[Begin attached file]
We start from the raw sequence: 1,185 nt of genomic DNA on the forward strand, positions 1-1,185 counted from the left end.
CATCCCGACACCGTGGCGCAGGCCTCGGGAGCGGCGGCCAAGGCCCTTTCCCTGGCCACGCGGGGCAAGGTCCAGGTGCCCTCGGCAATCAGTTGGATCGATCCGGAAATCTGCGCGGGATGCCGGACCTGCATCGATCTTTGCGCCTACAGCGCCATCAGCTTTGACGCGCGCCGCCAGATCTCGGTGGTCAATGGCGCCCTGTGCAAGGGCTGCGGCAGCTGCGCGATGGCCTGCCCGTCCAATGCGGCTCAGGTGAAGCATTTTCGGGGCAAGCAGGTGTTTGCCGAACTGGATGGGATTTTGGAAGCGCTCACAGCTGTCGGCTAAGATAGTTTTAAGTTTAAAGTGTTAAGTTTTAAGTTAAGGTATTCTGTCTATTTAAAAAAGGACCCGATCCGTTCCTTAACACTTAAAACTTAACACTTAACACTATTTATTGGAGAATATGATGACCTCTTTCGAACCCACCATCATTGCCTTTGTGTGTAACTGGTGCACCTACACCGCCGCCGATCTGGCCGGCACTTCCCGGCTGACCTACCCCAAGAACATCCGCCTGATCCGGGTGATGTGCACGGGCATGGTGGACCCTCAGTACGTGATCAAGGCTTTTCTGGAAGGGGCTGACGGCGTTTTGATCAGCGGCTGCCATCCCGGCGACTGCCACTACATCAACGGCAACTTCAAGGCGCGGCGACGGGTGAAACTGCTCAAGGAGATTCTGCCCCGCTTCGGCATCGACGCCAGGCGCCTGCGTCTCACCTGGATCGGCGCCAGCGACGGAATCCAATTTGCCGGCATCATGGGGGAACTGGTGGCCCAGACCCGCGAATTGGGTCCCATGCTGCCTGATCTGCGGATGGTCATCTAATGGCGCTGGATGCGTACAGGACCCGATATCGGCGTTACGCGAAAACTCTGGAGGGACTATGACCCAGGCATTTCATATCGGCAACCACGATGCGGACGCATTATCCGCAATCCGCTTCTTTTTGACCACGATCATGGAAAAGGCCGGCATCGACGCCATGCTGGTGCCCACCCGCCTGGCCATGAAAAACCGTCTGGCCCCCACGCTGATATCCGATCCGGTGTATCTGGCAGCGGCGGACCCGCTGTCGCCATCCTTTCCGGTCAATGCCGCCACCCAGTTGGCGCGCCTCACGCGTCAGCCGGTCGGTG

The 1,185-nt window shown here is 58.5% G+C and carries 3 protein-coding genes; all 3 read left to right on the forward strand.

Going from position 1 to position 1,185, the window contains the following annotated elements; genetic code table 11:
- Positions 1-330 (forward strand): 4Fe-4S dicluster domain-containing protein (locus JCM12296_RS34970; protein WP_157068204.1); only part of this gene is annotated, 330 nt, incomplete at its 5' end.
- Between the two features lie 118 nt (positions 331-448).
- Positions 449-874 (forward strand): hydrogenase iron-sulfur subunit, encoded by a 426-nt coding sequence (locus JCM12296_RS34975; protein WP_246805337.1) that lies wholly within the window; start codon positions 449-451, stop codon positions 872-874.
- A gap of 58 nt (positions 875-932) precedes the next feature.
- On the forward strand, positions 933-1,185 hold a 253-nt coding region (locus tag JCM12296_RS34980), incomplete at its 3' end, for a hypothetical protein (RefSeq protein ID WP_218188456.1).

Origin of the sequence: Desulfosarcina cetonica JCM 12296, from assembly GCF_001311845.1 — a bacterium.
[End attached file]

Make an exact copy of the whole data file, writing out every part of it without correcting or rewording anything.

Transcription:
We start from the raw sequence: 1,185 nt of genomic DNA on the forward strand, positions 1-1,185 counted from the left end.
CATCCCGACACCGTGGCGCAGGCCTCGGGAGCGGCGGCCAAGGCCCTTTCCCTGGCCACGCGGGGCAAGGTCCAGGTGCCCTCGGCAATCAGTTGGATCGATCCGGAAATCTGCGCGGGATGCCGGACCTGCATCGATCTTTGCGCCTACAGCGCCATCAGCTTTGACGCGCGCCGCCAGATCTCGGTGGTCAATGGCGCCCTGTGCAAGGGCTGCGGCAGCTGCGCGATGGCCTGCCCGTCCAATGCGGCTCAGGTGAAGCATTTTCGGGGCAAGCAGGTGTTTGCCGAACTGGATGGGATTTTGGAAGCGCTCACAGCTGTCGGCTAAGATAGTTTTAAGTTTAAAGTGTTAAGTTTTAAGTTAAGGTATTCTGTCTATTTAAAAAAGGACCCGATCCGTTCCTTAACACTTAAAACTTAACACTTAACACTATTTATTGGAGAATATGATGACCTCTTTCGAACCCACCATCATTGCCTTTGTGTGTAACTGGTGCACCTACACCGCCGCCGATCTGGCCGGCACTTCCCGGCTGACCTACCCCAAGAACATCCGCCTGATCCGGGTGATGTGCACGGGCATGGTGGACCCTCAGTACGTGATCAAGGCTTTTCTGGAAGGGGCTGACGGCGTTTTGATCAGCGGCTGCCATCCCGGCGACTGCCACTACATCAACGGCAACTTCAAGGCGCGGCGACGGGTGAAACTGCTCAAGGAGATTCTGCCCCGCTTCGGCATCGACGCCAGGCGCCTGCGTCTCACCTGGATCGGCGCCAGCGACGGAATCCAATTTGCCGGCATCATGGGGGAACTGGTGGCCCAGACCCGCGAATTGGGTCCCATGCTGCCTGATCTGCGGATGGTCATCTAATGGCGCTGGATGCGTACAGGACCCGATATCGGCGTTACGCGAAAACTCTGGAGGGACTATGACCCAGGCATTTCATATCGGCAACCACGATGCGGACGCATTATCCGCAATCCGCTTCTTTTTGACCACGATCATGGAAAAGGCCGGCATCGACGCCATGCTGGTGCCCACCCGCCTGGCCATGAAAAACCGTCTGGCCCCCACGCTGATATCCGATCCGGTGTATCTGGCAGCGGCGGACCCGCTGTCGCCATCCTTTCCGGTCAATGCCGCCACCCAGTTGGCGCGCCTCACGCGTCAGCCGGTCGGTG

The 1,185-nt window shown here is 58.5% G+C and carries 3 protein-coding genes; all 3 read left to right on the forward strand.

Going from position 1 to position 1,185, the window contains the following annotated elements; genetic code table 11:
- Positions 1-330 (forward strand): 4Fe-4S dicluster domain-containing protein (locus JCM12296_RS34970; protein WP_157068204.1); only part of this gene is annotated, 330 nt, incomplete at its 5' end.
- Between the two features lie 118 nt (positions 331-448).
- Positions 449-874 (forward strand): hydrogenase iron-sulfur subunit, encoded by a 426-nt coding sequence (locus JCM12296_RS34975; protein WP_246805337.1) that lies wholly within the window; start codon positions 449-451, stop codon positions 872-874.
- A gap of 58 nt (positions 875-932) precedes the next feature.
- On the forward strand, positions 933-1,185 hold a 253-nt coding region (locus tag JCM12296_RS34980), incomplete at its 3' end, for a hypothetical protein (RefSeq protein ID WP_218188456.1).

Origin of the sequence: Desulfosarcina cetonica JCM 12296, from assembly GCF_001311845.1 — a bacterium.